HALL: Tolerating modern technology | Opinion

I would have enjoyed some aspects of being a cave person. Tend the fire, smell like an ox, have terrible manners and simply throw trash on the ground. I wouldn’t have to deal with global warming because there would be no thermometers, and I could blame bad weather on some god or other. Tax day would be meaningless. In my spare time, I might draw graffiti on the cave walls, and nobody would say I was damaging the pristine nature of the cave. Planning for the future would seem silly.

Nowadays, people are social animals. We meet with our fellows and exchange gossip. The rumors and facts we get from group interactions are helpful in dealing with society and nature. We say the springtime weather is colder than usual, the Great Lakes are lower than they were, and Pentwater channel is too shallow for many boats. Housing prices are going way up, and rumors about the future of energy systems vary widely. Gas prices dropped because the government released some of its reserve fuel. Some say that will cause inflation, and we’ll all suffer, others say that’s OK. If we suffer later, it’ll only be like a hangover, it’s a sign that we had a good time earlier.

Except when it comes to politics or superstitions, we really have very few cave person attitudes left.

But there are things going on that are new and difficult to tolerate. Some of the modern conveniences also create modern difficulties. I got a new cell phone and many of the things it can do are wonderful, but getting those things to work consistently is pretty much of a wonder, too. It can take days to learn how to take just one photo when the phone wants to take several. When using it to navigate on the nation’s highways, it’s a great help, until I decide to change destinations and stop for lunch. Then I struggle to convince the tiny lady in the phone to find some food.

But it’s all possible. Other people can make their phones cooperate, so giving up is not an option. That would make me a quitter, and admitting that is an ego-bruiser. So it becomes necessary to get professional advice from a phone-fixing guru, and once she or he has solved the problem, probably in three minutes, life is good again.

When technology cooperates, it’s like springtime has come to the cave, the world is full of great possibilities, and the bats that live near the back are happy that mosquitoes have returned and are available for dinner. But then a thing called an upgrade happens, like a late-season blizzard, and the phone becomes ornery again. Each time this happens, I am helped by friends or professionals to overcome the latest evil. They too have suffered upgrades, and know that when the systems they depend on change overnight, they too must change.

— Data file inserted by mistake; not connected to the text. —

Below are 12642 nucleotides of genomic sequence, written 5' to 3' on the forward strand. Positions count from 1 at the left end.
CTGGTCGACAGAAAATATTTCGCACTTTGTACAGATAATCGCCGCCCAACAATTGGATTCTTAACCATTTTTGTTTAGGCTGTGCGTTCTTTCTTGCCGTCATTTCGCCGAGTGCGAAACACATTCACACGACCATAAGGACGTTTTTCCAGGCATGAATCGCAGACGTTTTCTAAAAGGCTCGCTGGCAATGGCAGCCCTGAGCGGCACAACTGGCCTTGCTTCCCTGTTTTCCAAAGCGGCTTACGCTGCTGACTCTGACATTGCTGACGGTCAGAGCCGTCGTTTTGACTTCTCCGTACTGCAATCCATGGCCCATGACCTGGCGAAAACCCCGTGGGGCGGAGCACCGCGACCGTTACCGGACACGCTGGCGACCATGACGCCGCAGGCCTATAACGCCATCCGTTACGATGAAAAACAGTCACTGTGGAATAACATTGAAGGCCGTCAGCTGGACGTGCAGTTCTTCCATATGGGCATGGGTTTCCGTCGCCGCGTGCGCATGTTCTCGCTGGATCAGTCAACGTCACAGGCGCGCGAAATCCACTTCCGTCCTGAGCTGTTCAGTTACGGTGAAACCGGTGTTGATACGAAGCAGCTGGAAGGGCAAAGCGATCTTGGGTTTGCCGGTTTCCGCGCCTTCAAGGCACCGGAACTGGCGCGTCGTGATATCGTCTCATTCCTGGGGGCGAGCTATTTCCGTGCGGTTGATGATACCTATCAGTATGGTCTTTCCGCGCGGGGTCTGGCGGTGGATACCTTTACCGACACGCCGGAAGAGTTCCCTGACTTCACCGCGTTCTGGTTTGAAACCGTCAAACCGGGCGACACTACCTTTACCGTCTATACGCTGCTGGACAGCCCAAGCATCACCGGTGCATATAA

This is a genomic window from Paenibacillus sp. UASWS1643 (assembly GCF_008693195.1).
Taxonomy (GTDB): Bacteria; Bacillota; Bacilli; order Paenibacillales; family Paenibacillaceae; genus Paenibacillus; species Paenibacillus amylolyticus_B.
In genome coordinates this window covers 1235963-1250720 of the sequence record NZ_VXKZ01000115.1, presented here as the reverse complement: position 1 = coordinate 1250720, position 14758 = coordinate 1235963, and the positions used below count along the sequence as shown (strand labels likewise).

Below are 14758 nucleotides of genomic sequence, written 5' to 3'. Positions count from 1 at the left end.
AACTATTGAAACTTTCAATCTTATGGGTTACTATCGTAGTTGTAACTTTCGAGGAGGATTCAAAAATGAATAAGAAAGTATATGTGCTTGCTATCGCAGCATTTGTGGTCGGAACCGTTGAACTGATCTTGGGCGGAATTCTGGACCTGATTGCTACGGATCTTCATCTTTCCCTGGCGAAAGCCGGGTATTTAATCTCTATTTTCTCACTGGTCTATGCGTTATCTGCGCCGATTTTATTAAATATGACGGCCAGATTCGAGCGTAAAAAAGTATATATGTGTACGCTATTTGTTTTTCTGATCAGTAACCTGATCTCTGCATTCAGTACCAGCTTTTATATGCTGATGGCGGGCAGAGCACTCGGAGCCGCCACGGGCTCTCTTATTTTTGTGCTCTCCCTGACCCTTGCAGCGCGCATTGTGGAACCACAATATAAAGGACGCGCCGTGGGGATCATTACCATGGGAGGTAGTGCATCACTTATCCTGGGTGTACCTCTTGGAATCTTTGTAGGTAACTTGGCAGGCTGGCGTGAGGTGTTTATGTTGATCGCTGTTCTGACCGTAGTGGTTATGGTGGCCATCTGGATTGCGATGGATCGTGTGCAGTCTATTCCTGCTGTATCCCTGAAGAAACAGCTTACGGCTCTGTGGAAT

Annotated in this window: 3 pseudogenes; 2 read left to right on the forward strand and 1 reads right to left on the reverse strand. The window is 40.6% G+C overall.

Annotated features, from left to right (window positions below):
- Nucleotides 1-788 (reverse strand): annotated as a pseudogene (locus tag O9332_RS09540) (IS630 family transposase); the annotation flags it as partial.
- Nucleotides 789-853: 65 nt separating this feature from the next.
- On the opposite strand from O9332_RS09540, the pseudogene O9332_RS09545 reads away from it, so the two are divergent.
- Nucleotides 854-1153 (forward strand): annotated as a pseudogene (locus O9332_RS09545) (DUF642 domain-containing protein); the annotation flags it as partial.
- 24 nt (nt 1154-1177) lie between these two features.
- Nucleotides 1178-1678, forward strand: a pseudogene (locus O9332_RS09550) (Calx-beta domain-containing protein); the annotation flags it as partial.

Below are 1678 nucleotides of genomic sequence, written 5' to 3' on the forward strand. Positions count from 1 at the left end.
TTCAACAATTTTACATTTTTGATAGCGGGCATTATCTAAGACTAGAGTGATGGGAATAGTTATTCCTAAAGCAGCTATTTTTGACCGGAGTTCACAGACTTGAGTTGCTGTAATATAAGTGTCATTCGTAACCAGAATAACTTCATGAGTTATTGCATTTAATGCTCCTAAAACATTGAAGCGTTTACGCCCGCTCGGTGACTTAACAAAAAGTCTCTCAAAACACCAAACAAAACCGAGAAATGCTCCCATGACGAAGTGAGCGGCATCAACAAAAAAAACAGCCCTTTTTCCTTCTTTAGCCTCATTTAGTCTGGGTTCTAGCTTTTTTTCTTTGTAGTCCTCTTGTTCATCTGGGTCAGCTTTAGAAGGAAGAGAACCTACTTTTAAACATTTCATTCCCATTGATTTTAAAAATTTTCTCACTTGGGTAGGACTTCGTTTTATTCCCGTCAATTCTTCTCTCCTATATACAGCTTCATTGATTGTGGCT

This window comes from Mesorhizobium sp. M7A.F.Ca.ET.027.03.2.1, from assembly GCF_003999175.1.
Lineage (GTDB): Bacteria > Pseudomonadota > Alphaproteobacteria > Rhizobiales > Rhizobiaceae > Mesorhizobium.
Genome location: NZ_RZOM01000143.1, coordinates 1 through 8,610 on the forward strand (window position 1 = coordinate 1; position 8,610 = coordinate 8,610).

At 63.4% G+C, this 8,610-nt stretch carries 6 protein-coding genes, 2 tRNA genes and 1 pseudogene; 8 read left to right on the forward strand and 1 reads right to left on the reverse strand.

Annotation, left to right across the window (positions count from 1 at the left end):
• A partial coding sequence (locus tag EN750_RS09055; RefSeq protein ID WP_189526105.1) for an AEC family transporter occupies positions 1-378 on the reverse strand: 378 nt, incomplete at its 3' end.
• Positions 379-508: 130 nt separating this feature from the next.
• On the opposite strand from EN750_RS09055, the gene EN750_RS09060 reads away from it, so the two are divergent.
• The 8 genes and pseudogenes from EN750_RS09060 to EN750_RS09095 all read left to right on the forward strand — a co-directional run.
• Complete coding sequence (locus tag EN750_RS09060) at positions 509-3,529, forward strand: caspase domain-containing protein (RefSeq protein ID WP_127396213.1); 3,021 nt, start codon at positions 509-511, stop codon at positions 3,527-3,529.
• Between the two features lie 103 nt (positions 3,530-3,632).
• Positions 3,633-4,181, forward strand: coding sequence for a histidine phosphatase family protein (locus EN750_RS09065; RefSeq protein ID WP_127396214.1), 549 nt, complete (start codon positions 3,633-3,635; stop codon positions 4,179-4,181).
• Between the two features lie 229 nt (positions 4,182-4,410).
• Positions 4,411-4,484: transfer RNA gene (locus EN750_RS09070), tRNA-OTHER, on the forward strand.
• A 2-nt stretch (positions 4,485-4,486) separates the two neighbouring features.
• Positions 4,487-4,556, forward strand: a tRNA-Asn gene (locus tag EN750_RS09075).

Of course, there are other changes that are hard to adapt to. COVID was awful, and arriving at the best way to battle it was a matter of response by wearing masks, and later by vaccinating. Defensive measures kept changing, thanks to progress, and some people still claim that nothing works.

I have trouble adapting to the divisions in our society, divisions created for seemingly petty reasons. Social media is often blamed for creating problems, from minor ones to a whole galaxy of big new ones. Technology can display some human’s fantasy as real, and social media spreads it everywhere. It doesn’t create evil, people do. Complaining about problems doesn’t eliminate them. Laws might be written to control what’s done, but they are extremely difficult to write and enforce and still maintain freedom.

So what can we do? I’d like to go back to the cave, to crawl out of sight and be anonymous. To hide my email address and other data. And that seems impossible to do.

It’s depressing to distrust the world, but we’re trending that way. People misunderstand each other, frequently on purpose. The best defense might be humor. Puns make fun of double meanings, and train us to listen for them. Get a laugh, don’t get misled.

Isobel necessary on a bicycle?

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